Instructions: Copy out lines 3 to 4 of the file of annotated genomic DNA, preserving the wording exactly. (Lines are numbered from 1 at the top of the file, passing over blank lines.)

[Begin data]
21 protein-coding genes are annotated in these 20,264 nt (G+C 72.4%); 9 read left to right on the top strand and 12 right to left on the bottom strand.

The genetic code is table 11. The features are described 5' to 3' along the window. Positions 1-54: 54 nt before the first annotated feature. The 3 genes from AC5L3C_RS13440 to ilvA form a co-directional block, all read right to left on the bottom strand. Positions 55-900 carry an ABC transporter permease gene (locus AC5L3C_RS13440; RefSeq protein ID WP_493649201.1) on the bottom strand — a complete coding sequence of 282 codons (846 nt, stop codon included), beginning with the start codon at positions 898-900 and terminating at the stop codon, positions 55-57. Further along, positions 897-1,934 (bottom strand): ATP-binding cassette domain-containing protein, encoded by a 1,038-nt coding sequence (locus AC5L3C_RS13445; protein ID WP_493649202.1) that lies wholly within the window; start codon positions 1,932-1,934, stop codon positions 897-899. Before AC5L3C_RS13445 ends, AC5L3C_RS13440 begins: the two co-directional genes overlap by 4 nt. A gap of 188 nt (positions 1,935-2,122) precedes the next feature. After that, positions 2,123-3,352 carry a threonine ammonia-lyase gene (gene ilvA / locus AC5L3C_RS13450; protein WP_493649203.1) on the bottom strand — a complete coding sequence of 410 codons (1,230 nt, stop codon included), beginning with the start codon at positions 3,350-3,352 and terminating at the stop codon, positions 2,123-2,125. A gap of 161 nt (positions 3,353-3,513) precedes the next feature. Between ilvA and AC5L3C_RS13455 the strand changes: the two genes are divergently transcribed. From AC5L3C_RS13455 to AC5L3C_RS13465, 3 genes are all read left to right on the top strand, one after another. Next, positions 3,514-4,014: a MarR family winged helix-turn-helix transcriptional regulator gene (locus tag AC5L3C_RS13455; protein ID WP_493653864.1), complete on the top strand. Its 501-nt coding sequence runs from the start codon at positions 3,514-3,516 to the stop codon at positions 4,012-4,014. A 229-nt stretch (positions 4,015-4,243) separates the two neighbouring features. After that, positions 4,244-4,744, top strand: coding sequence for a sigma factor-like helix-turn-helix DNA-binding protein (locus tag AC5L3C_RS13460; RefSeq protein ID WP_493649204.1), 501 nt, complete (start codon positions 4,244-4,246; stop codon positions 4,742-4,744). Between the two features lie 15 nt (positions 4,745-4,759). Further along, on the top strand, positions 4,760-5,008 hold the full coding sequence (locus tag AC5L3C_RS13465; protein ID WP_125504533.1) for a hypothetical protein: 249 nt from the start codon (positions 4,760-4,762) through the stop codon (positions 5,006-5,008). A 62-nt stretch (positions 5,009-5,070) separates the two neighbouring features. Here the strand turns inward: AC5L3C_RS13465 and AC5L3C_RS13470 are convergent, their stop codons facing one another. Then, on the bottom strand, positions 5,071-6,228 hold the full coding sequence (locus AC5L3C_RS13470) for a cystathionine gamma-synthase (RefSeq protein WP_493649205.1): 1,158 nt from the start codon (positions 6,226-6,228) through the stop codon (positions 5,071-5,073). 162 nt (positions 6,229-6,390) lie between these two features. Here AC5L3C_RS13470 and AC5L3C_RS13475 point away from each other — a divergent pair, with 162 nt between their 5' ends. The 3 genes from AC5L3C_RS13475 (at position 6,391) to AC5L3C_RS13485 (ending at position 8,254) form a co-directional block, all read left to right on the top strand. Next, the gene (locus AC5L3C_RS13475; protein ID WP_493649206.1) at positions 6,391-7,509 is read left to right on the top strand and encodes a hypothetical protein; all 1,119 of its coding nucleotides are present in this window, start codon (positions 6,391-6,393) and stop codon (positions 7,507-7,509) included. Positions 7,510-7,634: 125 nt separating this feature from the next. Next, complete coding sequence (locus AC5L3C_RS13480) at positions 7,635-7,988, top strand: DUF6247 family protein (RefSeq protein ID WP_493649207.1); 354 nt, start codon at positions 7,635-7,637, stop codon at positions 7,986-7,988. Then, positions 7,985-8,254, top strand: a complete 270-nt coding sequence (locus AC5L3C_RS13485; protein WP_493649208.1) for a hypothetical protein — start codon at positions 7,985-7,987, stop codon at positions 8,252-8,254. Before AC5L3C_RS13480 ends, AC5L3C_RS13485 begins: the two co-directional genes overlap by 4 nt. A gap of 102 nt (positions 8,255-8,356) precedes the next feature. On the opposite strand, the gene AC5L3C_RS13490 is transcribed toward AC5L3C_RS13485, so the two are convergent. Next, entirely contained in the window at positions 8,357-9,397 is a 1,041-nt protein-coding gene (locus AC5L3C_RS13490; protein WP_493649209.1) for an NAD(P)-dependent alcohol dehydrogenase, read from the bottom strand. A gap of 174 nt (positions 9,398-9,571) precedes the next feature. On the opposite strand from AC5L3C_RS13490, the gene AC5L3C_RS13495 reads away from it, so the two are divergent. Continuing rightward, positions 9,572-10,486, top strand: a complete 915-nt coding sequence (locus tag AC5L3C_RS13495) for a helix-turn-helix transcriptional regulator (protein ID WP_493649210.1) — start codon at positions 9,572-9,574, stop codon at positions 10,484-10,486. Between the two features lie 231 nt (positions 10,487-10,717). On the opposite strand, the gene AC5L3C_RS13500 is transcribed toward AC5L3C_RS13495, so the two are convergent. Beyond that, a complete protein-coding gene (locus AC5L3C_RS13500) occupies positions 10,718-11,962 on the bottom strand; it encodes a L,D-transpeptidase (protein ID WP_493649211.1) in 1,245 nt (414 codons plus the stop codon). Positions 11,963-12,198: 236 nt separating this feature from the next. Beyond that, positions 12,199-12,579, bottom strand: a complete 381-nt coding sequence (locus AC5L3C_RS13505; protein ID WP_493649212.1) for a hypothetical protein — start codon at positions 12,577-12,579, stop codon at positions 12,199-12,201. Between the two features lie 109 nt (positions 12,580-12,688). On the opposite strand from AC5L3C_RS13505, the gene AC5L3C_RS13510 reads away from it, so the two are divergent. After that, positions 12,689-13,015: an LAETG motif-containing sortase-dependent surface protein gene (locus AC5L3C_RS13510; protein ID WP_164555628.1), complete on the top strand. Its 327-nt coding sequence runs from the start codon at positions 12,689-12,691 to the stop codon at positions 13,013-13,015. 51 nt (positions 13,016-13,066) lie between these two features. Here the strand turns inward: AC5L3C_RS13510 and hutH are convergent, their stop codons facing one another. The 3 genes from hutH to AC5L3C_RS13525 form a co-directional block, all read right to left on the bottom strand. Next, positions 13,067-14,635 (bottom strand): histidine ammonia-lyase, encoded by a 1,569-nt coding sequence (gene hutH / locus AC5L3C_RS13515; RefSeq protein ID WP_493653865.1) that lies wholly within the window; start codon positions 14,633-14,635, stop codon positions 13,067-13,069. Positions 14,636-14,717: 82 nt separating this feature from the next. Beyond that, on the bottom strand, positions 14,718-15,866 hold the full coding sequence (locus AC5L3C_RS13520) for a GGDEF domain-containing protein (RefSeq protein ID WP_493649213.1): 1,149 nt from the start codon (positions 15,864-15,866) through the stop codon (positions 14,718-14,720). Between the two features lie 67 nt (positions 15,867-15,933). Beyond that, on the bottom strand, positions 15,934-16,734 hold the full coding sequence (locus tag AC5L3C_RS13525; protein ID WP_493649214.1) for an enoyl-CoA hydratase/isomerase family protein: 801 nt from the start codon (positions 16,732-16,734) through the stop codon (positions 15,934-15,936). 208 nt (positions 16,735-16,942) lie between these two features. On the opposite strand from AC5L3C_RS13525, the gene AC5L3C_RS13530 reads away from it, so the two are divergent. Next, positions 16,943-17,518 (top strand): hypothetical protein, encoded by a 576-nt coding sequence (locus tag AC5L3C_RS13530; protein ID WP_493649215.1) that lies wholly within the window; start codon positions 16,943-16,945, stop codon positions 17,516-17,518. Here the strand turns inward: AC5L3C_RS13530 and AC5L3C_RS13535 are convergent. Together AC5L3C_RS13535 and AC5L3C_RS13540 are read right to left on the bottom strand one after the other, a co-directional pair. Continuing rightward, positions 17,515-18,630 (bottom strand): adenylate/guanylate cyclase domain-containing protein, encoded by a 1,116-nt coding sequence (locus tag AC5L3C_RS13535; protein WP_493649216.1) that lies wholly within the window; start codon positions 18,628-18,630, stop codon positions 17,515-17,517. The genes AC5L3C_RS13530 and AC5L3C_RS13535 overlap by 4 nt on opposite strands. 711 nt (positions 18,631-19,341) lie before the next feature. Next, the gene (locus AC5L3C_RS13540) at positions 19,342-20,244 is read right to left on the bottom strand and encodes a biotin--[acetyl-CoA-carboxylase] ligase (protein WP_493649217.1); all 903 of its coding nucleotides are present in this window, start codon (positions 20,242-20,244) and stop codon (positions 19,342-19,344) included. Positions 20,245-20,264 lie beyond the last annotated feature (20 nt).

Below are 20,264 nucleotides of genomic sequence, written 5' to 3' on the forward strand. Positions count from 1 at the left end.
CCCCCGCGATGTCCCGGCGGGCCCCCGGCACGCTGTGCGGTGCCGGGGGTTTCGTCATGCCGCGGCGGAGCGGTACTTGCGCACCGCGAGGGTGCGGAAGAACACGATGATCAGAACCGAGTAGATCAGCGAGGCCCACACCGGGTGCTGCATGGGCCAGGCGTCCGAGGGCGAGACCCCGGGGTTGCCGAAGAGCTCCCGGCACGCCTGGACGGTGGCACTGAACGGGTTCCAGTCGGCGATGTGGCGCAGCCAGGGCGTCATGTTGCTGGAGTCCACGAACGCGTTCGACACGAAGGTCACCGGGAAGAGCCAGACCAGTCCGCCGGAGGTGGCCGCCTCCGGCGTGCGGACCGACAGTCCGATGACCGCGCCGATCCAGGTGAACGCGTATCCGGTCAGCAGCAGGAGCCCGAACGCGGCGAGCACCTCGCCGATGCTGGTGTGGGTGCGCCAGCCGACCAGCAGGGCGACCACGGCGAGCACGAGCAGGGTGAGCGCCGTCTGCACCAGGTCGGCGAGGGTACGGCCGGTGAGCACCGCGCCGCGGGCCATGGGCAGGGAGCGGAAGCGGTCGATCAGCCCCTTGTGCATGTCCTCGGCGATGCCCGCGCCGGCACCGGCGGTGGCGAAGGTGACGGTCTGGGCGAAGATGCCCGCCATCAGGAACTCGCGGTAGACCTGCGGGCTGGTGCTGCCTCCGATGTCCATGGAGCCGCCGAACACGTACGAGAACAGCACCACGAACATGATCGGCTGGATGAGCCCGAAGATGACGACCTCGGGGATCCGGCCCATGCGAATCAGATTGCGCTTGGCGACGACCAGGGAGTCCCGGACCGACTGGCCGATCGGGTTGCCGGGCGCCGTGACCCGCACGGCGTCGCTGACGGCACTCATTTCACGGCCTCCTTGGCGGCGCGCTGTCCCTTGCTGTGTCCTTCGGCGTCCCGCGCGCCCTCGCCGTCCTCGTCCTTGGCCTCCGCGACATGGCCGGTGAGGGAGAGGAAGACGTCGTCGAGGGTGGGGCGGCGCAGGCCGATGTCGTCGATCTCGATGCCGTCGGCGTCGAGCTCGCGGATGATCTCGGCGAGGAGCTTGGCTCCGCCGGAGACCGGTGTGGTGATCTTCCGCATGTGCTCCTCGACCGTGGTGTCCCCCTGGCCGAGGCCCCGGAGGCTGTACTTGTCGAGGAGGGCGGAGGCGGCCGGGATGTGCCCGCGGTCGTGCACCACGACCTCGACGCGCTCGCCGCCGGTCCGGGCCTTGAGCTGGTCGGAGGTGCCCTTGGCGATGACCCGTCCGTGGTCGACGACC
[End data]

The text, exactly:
Below are 20,264 nucleotides of genomic sequence, written 5' to 3' on the forward strand. Positions count from 1 at the left end.
CCCCCGCGATGTCCCGGCGGGCCCCCGGCACGCTGTGCGGTGCCGGGGGTTTCGTCATGCCGCGGCGGAGCGGTACTTGCGCACCGCGAGGGTGCGGAAGAACACGATGATCAGAACCGAGTAGATCAGCGAGGCCCACACCGGGTGCTGCATGGGCCAGGCGTCCGAGGGCGAGACCCCGGGGTTGCCGAAGAGCTCCCGGCACGCCTGGACGGTGGCACTGAACGGGTTCCAGTCGGCGATGTGGCGCAGCCAGGGCGTCATGTTGCTGGAGTCCACGAACGCGTTCGACACGAAGGTCACCGGGAAGAGCCAGACCAGTCCGCCGGAGGTGGCCGCCTCCGGCGTGCGGACCGACAGTCCGATGACCGCGCCGATCCAGGTGAACGCGTATCCGGTCAGCAGCAGGAGCCCGAACGCGGCGAGCACCTCGCCGATGCTGGTGTGGGTGCGCCAGCCGACCAGCAGGGCGACCACGGCGAGCACGAGCAGGGTGAGCGCCGTCTGCACCAGGTCGGCGAGGGTACGGCCGGTGAGCACCGCGCCGCGGGCCATGGGCAGGGAGCGGAAGCGGTCGATCAGCCCCTTGTGCATGTCCTCGGCGATGCCCGCGCCGGCACCGGCGGTGGCGAAGGTGACGGTCTGGGCGAAGATGCCCGCCATCAGGAACTCGCGGTAGACCTGCGGGCTGGTGCTGCCTCCGATGTCCATGGAGCCGCCGAACACGTACGAGAACAGCACCACGAACATGATCGGCTGGATGAGCCCGAAGATGACGACCTCGGGGATCCGGCCCATGCGAATCAGATTGCGCTTGGCGACGACCAGGGAGTCCCGGACCGACTGGCCGATCGGGTTGCCGGGCGCCGTGACCCGCACGGCGTCGCTGACGGCACTCATTTCACGGCCTCCTTGGCGGCGCGCTGTCCCTTGCTGTGTCCTTCGGCGTCCCGCGCGCCCTCGCCGTCCTCGTCCTTGGCCTCCGCGACATGGCCGGTGAGGGAGAGGAAGACGTCGTCGAGGGTGGGGCGGCGCAGGCCGATGTCGTCGATCTCGATGCCGTCGGCGTCGAGCTCGCGGATGATCTCGGCGAGGAGCTTGGCTCCGCCGGAGACCGGTGTGGTGATCTTCCGCATGTGCTCCTCGACCGTGGTGTCCCCCTGGCCGAGGCCCCGGAGGCTGTACTTGTCGAGGAGGGCGGAGGCGGCCGGGATGTGCCCGCGGTCGTGCACCACGACCTCGACGCGCTCGCCGCCGGTCCGGGCCTTGAGCTGGTCGGAGGTGCCCTTGGCGATGACCCGTCCGTGGTCGACGACC